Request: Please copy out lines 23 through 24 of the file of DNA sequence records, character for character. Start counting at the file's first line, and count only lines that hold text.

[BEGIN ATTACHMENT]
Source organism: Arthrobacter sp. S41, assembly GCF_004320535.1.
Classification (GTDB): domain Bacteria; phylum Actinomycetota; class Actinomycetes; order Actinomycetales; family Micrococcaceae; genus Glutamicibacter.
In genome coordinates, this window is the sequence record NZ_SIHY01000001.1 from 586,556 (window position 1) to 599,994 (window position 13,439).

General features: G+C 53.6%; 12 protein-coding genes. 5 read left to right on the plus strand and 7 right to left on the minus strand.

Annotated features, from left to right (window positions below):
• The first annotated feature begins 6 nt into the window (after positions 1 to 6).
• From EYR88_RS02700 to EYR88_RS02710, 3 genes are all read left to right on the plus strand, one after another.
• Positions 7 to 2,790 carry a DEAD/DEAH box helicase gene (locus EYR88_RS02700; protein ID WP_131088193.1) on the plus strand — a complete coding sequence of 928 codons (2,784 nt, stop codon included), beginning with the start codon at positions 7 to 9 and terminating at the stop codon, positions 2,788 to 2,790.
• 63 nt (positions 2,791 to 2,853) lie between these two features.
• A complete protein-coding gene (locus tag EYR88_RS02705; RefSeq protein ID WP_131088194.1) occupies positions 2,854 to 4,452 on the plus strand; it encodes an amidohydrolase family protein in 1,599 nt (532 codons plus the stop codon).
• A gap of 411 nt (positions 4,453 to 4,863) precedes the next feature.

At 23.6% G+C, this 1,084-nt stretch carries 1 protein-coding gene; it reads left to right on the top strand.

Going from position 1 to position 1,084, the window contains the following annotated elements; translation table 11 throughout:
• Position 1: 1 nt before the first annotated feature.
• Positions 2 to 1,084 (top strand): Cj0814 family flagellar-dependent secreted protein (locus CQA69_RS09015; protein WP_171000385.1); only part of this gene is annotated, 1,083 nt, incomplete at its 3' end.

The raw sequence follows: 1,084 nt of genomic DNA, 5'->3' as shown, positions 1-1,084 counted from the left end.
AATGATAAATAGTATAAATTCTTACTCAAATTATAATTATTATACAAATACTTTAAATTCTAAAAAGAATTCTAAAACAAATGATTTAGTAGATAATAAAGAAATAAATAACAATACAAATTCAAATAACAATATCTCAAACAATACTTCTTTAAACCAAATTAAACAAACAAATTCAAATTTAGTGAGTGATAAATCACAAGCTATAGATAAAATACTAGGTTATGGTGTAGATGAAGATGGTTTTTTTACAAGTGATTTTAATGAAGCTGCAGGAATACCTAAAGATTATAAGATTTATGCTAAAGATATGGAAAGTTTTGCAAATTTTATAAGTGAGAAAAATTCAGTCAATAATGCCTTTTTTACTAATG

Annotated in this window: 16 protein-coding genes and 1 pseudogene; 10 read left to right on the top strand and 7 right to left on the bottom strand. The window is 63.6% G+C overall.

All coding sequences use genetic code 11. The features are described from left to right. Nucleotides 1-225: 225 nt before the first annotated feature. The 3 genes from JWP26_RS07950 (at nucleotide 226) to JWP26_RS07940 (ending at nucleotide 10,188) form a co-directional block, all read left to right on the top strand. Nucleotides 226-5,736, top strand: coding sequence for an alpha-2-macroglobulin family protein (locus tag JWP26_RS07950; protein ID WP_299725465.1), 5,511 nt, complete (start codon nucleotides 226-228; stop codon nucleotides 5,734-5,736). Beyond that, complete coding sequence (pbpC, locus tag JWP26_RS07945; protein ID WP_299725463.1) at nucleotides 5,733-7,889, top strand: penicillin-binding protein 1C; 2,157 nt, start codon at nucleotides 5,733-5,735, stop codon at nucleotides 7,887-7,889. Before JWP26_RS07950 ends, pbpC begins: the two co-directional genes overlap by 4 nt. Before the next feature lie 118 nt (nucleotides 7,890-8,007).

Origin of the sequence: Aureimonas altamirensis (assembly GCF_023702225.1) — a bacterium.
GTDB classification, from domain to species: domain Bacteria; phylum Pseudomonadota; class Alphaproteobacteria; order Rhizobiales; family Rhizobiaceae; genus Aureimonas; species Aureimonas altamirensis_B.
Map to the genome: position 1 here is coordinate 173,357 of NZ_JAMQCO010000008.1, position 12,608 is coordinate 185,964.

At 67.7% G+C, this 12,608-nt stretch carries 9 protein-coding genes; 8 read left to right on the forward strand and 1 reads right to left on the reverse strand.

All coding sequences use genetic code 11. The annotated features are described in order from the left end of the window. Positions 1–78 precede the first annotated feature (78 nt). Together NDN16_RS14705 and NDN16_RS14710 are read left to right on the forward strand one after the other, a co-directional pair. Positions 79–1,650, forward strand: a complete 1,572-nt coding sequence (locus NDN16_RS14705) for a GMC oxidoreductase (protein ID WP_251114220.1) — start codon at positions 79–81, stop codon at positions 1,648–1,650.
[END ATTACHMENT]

At 67.7% G+C, this 12,608-nt stretch carries 9 protein-coding genes; 8 read left to right on the forward strand and 1 reads right to left on the reverse strand.

All coding sequences use genetic code 11. The annotated features are described in order from the left end of the window. Positions 1–78 precede the first annotated feature (78 nt). Together NDN16_RS14705 and NDN16_RS14710 are read left to right on the forward strand one after the other, a co-directional pair. Positions 79–1,650, forward strand: a complete 1,572-nt coding sequence (locus NDN16_RS14705) for a GMC oxidoreductase (protein ID WP_251114220.1) — start codon at positions 79–81, stop codon at positions 1,648–1,650.